Letter #119

Content Warnings: generational guilt, anxiety, family stress, parental pressure/expectations


Dear Reader,


I’d always believed that my price for existing was making myself useful to others—an idea passed along to me by my immigrant parents, who left their family, friends, and culture behind to come to America and give their children more opportunities. And their parents had accomplished similar feats for their children, working odd jobs to put food on the table and putting aside their own dreams.


They say they did it out of love. I believe this must have been true to some extent. However, while being passed down the generations to where I am today, this love has warped into guilt and obligation. To give is no longer a selfless, beautiful desire but an exhausting generational obligation. An obligation to repay an invisible debt to our parents, who have sacrificed everything and “only” wish for us to climb as high as we can in society. How can I repay such a debt worth generations of human lives?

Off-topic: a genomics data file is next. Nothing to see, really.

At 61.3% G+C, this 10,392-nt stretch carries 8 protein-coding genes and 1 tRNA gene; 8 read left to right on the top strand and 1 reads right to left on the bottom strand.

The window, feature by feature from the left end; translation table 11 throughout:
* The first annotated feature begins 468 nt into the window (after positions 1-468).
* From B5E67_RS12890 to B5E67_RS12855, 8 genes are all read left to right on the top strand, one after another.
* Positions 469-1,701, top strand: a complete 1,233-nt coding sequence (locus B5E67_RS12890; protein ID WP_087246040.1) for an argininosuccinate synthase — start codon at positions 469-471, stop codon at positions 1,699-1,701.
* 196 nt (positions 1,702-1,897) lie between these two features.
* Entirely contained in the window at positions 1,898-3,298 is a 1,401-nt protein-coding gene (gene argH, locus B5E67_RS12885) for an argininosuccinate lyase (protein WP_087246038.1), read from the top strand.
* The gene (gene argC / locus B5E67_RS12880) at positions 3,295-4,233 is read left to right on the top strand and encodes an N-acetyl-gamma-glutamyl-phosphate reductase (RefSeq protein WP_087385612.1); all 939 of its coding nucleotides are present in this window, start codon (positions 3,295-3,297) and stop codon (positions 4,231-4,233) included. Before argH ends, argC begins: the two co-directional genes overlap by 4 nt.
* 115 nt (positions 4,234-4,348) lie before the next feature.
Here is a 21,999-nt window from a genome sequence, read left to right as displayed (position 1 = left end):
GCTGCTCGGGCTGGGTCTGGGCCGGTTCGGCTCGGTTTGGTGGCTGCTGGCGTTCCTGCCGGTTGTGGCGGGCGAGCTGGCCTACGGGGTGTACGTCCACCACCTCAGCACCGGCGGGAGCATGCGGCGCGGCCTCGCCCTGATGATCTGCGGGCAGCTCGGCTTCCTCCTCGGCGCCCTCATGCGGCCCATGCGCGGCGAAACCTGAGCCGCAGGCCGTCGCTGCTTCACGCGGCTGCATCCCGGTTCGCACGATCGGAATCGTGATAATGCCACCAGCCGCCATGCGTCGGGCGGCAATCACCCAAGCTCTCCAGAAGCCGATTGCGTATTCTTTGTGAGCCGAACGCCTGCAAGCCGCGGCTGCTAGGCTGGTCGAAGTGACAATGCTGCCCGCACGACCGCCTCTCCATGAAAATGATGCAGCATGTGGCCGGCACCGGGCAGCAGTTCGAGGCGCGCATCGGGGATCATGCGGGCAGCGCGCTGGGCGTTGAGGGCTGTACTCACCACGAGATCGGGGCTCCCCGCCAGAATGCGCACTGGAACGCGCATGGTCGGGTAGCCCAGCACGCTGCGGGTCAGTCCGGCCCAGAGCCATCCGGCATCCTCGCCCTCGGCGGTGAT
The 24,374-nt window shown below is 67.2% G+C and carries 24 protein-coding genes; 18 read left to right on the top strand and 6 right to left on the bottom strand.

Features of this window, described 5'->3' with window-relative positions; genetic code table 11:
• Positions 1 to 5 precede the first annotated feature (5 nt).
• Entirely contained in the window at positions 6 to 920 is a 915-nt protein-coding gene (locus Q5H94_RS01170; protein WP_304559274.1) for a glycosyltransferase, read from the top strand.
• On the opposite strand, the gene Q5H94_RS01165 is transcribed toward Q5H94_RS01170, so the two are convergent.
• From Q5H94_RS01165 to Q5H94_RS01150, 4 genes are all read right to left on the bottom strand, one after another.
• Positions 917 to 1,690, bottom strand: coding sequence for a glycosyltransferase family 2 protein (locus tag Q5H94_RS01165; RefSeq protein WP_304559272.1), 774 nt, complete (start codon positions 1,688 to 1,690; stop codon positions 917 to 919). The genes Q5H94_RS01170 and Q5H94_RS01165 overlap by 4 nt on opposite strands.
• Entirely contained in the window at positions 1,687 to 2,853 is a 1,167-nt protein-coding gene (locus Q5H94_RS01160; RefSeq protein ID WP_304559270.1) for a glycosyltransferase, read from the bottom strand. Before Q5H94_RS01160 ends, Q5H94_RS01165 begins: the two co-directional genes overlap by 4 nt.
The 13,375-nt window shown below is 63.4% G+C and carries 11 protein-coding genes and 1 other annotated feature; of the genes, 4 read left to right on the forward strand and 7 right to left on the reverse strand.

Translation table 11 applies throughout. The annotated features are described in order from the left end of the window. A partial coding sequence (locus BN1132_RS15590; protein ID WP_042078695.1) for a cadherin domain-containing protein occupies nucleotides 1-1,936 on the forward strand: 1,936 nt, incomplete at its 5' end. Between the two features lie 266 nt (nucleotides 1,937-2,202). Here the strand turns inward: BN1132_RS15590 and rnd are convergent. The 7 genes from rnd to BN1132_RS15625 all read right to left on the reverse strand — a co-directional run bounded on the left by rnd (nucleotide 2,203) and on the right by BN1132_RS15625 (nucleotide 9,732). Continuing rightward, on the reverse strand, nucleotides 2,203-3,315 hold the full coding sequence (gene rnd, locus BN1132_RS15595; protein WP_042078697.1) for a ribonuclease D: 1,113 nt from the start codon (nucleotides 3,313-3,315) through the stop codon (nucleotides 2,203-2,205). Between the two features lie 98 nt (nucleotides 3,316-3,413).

We give all we have to the next generation. Then, with no energy left for ourselves, we become bitter, empty shells. And what happens when children are raised by empty shells?


I am exhausted. I wish I could put everything down,  run away, and be absolutely nobody in the world. But I can’t because of this debt.


It feels like I’m raising myself like an animal on a meat farm, never owning my own flesh.


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